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Giancarli L.M.,ITER Organization | Abdou M.,University of California at Los Angeles | Campbell D.J.,ITER Organization | Chuyanov V.A.,ITER Organization | And 10 more authors.
Fusion Engineering and Design | Year: 2012

The objective of the ITER TBM Program is to provide the first experimental data on the performance of the breeding blankets in the integrated fusion nuclear environment. Such information is essential to design and predict the performance of DEMO and future fusion reactors. It foresees to test six mock-ups of breeding blankets, called Test Blanket Module (TBM), in three dedicated ITER equatorial ports from the beginning of the ITER operation. The TBM and its associated ancillary systems, including cooling system and tritium extraction system, forms the Test Blanket System (TBS) that will be fully integrated in the ITER machine and buildings. This paper describes the main features of the six TBSs that are presently planned for installation and operation in ITER, the main interfaces with other ITER systems and the main aspects of the TBM Program management. © 2011 Elsevier B.V. All rights reserved.

Alemberti A.,Ansaldo Energia | Smirnov V.,NIKIET | Smith C.F.,Naval Postgraduate School, Monterey | Takahashi M.,Tokyo Institute of Technology
Progress in Nuclear Energy | Year: 2014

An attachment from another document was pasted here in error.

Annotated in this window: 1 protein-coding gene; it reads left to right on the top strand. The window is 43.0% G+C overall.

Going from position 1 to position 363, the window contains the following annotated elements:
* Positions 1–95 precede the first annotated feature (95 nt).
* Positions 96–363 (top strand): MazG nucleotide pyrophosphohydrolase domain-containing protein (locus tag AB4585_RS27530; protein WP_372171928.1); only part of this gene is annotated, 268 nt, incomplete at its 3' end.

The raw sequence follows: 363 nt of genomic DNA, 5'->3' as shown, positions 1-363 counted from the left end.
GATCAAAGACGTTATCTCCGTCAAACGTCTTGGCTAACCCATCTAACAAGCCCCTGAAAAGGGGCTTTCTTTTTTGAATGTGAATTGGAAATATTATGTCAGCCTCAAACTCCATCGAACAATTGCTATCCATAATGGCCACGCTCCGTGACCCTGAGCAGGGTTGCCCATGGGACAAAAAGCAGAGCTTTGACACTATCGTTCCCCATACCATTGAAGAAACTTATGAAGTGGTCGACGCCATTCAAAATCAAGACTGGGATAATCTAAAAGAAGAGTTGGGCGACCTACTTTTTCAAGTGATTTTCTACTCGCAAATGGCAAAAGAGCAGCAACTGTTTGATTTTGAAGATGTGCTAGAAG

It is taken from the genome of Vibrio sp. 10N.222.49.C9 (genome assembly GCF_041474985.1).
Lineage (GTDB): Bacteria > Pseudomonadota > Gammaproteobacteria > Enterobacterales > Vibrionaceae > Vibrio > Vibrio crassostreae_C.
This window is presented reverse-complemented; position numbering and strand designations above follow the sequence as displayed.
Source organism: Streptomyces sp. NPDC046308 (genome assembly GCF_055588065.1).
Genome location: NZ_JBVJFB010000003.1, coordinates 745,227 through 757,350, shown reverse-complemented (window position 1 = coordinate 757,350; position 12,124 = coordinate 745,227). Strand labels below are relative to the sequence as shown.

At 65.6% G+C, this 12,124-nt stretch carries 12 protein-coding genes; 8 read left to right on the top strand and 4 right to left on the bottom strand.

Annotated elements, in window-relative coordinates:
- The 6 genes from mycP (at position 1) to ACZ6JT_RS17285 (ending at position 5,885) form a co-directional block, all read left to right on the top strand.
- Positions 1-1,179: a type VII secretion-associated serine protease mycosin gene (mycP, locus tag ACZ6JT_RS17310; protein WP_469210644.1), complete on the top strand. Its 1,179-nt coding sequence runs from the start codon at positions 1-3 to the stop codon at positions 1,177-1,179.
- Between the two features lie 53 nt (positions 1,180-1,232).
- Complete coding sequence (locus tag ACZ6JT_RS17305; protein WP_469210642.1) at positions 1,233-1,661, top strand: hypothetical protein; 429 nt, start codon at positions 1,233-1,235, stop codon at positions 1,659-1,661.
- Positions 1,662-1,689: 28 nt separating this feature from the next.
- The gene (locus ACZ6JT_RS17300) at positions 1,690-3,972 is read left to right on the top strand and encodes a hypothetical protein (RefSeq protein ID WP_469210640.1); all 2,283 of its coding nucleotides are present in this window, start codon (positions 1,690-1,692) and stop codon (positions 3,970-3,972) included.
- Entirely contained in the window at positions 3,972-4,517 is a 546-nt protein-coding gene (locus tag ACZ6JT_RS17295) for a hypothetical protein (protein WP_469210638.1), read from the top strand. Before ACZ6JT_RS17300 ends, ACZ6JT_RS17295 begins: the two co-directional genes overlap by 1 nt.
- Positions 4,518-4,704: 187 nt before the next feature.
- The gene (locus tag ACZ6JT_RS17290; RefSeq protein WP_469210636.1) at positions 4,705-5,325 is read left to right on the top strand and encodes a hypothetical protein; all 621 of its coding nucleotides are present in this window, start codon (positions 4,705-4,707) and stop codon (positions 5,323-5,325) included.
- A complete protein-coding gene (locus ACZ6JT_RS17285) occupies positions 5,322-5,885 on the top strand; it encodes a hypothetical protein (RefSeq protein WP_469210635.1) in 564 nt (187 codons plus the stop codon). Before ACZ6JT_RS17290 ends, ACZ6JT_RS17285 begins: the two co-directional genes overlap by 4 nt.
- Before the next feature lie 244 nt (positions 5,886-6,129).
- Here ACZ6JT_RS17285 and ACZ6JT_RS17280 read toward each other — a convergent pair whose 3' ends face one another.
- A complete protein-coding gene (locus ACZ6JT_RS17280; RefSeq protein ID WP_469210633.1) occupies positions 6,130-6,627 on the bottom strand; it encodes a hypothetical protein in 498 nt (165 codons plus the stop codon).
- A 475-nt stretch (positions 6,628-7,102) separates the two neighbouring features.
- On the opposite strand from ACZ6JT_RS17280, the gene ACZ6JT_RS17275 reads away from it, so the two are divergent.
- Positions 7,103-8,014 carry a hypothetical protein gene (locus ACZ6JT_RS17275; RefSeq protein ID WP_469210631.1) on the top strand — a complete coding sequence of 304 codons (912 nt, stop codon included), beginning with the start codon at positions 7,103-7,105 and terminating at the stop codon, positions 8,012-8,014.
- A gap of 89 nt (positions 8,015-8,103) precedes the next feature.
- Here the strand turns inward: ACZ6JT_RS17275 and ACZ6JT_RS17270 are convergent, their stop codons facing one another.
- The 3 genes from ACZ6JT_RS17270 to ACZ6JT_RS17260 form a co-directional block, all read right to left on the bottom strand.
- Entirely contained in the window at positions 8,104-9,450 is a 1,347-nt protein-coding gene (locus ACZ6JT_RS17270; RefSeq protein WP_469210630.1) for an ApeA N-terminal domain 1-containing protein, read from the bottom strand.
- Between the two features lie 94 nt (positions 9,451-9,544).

The lead-cooled fast reactor (LFR) features a fast neutron spectrum, high temperature operation, and cooling by molten lead or lead-bismuth eutectic (LBE), low-pressure, chemically inert liquids with very good thermodynamic properties. It would have multiple applications including production of electricity, hydrogen and process heat. System concepts represented in plans of the Generation IV International Forum (GIF) System Research Plan (SRP) are based on Europe's ELFR lead-cooled system, Russia's BREST-OD-300 and the SSTAR system concept designed in the US. The LFR has excellent materials management capabilities since it operates in the fast neutron spectrum and uses a closed fuel cycle enhanced by the fertile conversion of uranium. It can also be used as a burner to consume actinides from spent LWR fuel and as a burner/breeder with thorium matrices. An important feature of the LFR is the enhanced safety that results from the choice of molten lead as a chemically inert and low-pressure coolant. In terms of sustainability, lead is abundant and hence available, even in case of deployment of a large number of reactors. More importantly, as with other fast systems, fuel sustainability is greatly enhanced by the conversion capabilities of the LFR fuel cycle. Because they incorporate a liquid coolant with a very high margin to boiling and benign interaction with air or water, LFR concepts offer substantial potential in terms of safety, design simplification, proliferation resistance and the resulting economic performance. An important factor is the potential for benign end state to severe accidents. The LFR has development needs in the areas of fuels, materials performance, and corrosion control. During the next 5 years progress is expected on materials, system design, and operating parameters. Significant test and demonstration activities are underway and planned during this time frame. © 2013 Elsevier Ltd. All rights reserved.

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